I tend to avoid discussions that head toward religious discussion. My boss is affiliated with a fundamentalist church, and I find its best to keep those things unspoken. The CEO has started off staff meetings (with well over 100 people present) by leading us in prayer. Perhaps it is not as bad as this in other parts of the US, but there is a predominant fundamentalist voice present here which displays some of the worst features of Christianity. I could tell many other stories from living here that touch on religion that have led me to keep many of my religious (and left-leaning political) thoughts to myself. Its just easier-- and sometimes safer-- that way.

Not that I wish to advertise such things to to others-- but neither should I concern myself with hiding things. For all the talk of US American "individualism" there is an awful lot of implied conformity...

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Re: Being a Buddhist in a Christian society

Postby gyougan » Wed Jan 05, 2011 1:54 pm

Where I live (Finland), the atheists are much more troublesome than Christians. Especially young men here around here are becoming quite aggressive atheists at an alarming pace. It is very difficult to have any meaningful conversation with these people since for them anything that can not be measured and "proved" by statistics is hogwash. And unfortunately these people are often really disrespectful and hate anything that even remotely resembles a religion. They seem to posses a sense of superiority over all those who practice a religion or believe in something that is not generally accepted by science.

I really feel that at least in Northern Europe, it is atheists at this moment that make living as a Buddhist troublesome. Not Christians.
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Re: Being a Buddhist in a Christian society

Postby tobes » Mon Jan 10, 2011 1:42 am

The normative religion where I live is alcohol.

It is worshipped as the patron deity, and there are a manifold of temples in her honour.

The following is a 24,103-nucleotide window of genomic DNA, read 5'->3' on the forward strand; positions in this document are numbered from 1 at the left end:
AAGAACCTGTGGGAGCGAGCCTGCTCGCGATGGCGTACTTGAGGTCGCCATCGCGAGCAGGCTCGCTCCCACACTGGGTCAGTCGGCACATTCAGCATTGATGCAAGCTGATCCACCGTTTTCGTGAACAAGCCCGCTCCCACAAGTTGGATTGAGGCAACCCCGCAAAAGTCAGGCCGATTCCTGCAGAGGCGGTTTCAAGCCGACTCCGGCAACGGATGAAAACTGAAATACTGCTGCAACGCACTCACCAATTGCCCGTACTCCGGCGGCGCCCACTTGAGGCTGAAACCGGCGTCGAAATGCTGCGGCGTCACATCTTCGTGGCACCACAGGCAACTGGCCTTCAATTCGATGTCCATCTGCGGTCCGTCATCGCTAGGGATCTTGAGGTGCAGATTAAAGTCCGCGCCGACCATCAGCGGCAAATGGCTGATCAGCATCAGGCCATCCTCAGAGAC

Rejecting this on any grounds is considered blasphemous. Actually I am quite serious about this: drinking alcohol and becoming an intoxicated idiot is genuinely considered moral behaviour. It is kind of the unwritten normative code of our culture.

In this kind of context, practicing shila and abstaining from the alcohol is considered highly suspect.

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Re: Being a Buddhist in a Christian society

Postby Pero » Mon Jan 10, 2011 3:33 am

tobes wrote:In this kind of context, practicing shila and abstaining from the alcohol is considered highly suspect.


It's boring too.
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Re: Being a Buddhist in a Christian society

Postby Tree » Mon Jan 10, 2011 5:38 pm

tobes wrote:The normative religion where I live is alcohol.

It is worshipped as the patron deity, and there are a manifold of temples in her honour.

Rejecting this on any grounds is considered blasphemous. Actually I am quite serious about this: drinking alcohol and becoming an intoxicated idiot is genuinely considered moral behaviour. It is kind of the unwritten normative code of our culture.

In this kind of context, practicing shila and abstaining from the alcohol is considered highly suspect.

:namaste:


Are you from Australia like me?

Australia is like this.